Around 80% of the Rs 2,719 crore impairments in Q4 came from just two companies – SsangYong and Genze
Nearly a decade after acquiring majority stake, Mahindra & Mahindra (M&M) is ready to cede control of its beleaguered Korean SUV-manufacturing company SsangYong Motor Company (SYMC) after having failed to turnaround the subsidiary.
SYMC is one of the several loss-making subsidiaries, which will be under the M&M board’s scanner, that will warrant some strategic decisions in the near future, senior executives talking to the media post the March quarter announcement said.
When asked if M&M is contemplating ceding control of SYMC, Pawan Goenka, Managing Director, M&M, said, “Yes, absolutely.” M&M, however, is ready to continue as a shareholder in SYMC. The Mumbai-based company has been scouting for a partner since the start of 2020.
“SYMC needs a new investor and we are working on that. There is no specific plan of exiting the company. We don’t remain the largest shareholder if a new investor takes over our stake,” Goenka added.
“About 80 percent of the Rs 2,719 crore impairments in Q4 was from just two companies – SYMC and Genze. We will not cut capex in any of our key future products. We have taken some tough calls on capital allocations on businesses we are not supporting or getting out of,” Geonka stated.
In April, the M&M board declined to inject any more funds in to SYMC after the Korean company sought an infusion of $406 million. Since then, SYMC has liquidated some non-core assets to generate working capital while keep costs down.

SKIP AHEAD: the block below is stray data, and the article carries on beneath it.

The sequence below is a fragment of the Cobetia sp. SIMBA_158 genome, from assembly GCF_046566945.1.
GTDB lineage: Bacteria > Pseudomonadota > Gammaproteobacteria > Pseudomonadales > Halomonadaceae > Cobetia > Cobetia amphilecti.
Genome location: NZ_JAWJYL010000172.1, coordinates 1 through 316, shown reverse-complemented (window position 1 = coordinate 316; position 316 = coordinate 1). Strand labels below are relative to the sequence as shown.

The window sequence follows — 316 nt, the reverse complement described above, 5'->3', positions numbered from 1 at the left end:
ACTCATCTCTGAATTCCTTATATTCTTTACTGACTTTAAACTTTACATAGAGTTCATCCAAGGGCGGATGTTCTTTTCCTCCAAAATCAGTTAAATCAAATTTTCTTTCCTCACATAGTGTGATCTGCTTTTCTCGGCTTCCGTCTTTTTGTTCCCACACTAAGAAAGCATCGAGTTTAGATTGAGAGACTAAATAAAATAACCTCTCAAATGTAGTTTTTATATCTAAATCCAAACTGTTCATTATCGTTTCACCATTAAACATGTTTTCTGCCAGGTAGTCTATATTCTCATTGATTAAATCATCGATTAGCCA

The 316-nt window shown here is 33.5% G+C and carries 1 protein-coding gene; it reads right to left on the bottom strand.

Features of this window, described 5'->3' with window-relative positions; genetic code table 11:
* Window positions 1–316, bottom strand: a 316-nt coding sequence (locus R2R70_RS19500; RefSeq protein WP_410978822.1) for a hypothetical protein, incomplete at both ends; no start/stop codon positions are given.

“M&M invested 40 billion Korean Won in SYMC and it has managed this quarter quite well despite the slowdown. They have been able to significantly reduce their expenses. We are looking at potential investors in SYMC," Goenka said.
The other loss-making company where M&M has taken action is the electric two-wheeler company in the US. That US subsidiary manufactures electric scooter under the brand Genze. The latter was being tested for the Indian market as well, but the cost structure was proving to be prohibitively high, as per M&M.
“We have been struggling in the two-wheeler business for some time in terms of volumes for electric bikes and electric scooters. We have now made a decision to shut down that business in three-to-six months and we are right now liquidating all the stocks that we have,” Goenka added.
Besides the electric two-wheeler business, M&M also has commercial vehicle and an off-highway four-wheeled vehicle operation in the US, which is sold under the brand Roxor.
“Roxor or MANA (Mahindra Automotive North America) as a loss-making international subsidiary is very much under our scanner as are all the international loss-making subsidiaries. If there isn’t any clear path to profitability in a reasonable timeframe, then we will be taking action on the business as well. At this point in time, it is going through a detailed analysis. Over the next 12 months, we will complete that for all the businesses and then we will have a final call on which ones should we stay and which ones we should exit based on capital allocation,” said Anish Shah, Deputy Managing Director and CFO, M&M.The company is cutting back on capital expenditure by 10-15 percent for FY21 than earlier planned. “In FY21, there will be some reduction in capex, but they won’t be significant because we have three key programmes which are core to the SUV strategy. We have rationalised capex by 10-15 percent than our original plans. In the next cycle of FY22-24, we would see a Rs 3,000 crore reduction in capex,” Rajesh Jejurikar, Executive Director, M&M, said.